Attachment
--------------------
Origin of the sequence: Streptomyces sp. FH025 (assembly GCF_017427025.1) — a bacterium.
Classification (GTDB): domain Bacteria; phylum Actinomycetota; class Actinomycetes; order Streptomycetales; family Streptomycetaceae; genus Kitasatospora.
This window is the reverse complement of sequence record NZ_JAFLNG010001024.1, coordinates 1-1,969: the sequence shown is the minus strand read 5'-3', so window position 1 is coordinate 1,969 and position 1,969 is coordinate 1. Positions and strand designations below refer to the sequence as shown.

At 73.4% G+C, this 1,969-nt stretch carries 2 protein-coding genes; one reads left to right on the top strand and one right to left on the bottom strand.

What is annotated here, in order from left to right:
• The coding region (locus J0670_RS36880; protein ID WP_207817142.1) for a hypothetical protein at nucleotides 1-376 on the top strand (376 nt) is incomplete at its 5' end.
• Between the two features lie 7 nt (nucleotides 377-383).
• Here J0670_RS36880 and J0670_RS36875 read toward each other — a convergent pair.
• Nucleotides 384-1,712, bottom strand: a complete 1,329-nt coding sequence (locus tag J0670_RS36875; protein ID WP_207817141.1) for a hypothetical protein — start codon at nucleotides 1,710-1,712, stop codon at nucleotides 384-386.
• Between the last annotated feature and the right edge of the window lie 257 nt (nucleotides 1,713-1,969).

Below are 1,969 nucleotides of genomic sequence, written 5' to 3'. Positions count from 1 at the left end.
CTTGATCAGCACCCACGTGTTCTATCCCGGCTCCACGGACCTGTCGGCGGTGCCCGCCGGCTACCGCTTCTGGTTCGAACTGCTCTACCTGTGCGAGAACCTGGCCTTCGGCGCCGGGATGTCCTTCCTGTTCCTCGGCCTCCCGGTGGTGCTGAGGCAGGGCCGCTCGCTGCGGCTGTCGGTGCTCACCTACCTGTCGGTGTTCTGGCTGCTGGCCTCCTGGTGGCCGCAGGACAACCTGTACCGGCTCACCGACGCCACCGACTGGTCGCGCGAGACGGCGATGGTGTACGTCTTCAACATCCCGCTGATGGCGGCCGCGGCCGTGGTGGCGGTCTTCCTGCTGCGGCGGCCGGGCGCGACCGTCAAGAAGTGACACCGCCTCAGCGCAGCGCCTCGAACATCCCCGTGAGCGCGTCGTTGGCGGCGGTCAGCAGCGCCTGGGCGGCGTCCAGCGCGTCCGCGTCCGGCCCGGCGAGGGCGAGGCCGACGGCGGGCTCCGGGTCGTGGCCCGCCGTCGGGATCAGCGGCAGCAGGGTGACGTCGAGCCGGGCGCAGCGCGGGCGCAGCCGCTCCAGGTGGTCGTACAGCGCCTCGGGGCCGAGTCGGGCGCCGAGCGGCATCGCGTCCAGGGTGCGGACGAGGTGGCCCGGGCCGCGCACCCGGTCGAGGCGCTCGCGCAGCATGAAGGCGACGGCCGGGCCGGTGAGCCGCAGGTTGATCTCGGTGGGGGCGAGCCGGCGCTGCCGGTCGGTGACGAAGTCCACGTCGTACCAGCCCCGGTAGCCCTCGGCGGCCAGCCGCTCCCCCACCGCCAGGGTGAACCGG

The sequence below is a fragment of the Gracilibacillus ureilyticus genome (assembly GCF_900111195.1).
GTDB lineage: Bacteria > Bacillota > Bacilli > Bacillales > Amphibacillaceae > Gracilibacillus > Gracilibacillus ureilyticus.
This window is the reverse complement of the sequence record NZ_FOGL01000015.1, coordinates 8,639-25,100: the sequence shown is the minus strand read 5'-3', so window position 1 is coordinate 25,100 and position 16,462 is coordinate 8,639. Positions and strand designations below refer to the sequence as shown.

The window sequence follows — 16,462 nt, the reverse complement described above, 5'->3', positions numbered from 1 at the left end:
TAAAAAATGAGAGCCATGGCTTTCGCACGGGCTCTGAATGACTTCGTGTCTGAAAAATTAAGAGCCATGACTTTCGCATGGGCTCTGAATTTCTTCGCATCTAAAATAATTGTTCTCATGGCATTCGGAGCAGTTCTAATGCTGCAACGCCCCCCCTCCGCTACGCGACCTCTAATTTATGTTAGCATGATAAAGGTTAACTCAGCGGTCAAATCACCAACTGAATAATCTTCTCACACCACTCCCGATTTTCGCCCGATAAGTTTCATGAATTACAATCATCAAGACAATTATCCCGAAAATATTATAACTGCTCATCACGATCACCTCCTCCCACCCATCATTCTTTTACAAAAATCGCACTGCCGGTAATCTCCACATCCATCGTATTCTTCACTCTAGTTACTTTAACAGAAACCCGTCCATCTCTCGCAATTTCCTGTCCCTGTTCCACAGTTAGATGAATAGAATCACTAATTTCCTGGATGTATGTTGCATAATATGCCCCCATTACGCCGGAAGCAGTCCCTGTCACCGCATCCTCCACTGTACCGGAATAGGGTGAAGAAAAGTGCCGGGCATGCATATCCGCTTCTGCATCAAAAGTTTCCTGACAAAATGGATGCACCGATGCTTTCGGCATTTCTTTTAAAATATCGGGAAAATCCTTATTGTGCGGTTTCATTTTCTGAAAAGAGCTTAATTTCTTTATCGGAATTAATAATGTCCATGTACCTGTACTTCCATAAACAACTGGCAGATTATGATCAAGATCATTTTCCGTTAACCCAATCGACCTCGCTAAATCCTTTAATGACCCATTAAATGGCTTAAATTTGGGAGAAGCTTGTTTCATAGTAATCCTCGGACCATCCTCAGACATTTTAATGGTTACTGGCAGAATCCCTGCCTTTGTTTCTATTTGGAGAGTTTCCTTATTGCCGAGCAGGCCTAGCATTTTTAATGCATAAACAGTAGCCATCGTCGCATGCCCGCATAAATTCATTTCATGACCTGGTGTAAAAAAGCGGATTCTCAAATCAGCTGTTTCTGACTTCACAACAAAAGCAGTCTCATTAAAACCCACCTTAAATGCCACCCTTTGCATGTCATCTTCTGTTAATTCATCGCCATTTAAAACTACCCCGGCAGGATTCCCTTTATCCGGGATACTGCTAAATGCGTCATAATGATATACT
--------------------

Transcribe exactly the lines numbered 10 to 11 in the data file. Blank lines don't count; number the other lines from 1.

• Between the last annotated feature and the right edge of the window lie 257 nt (nucleotides 1,713-1,969).

Below are 1,969 nucleotides of genomic sequence, written 5' to 3'. Positions count from 1 at the left end.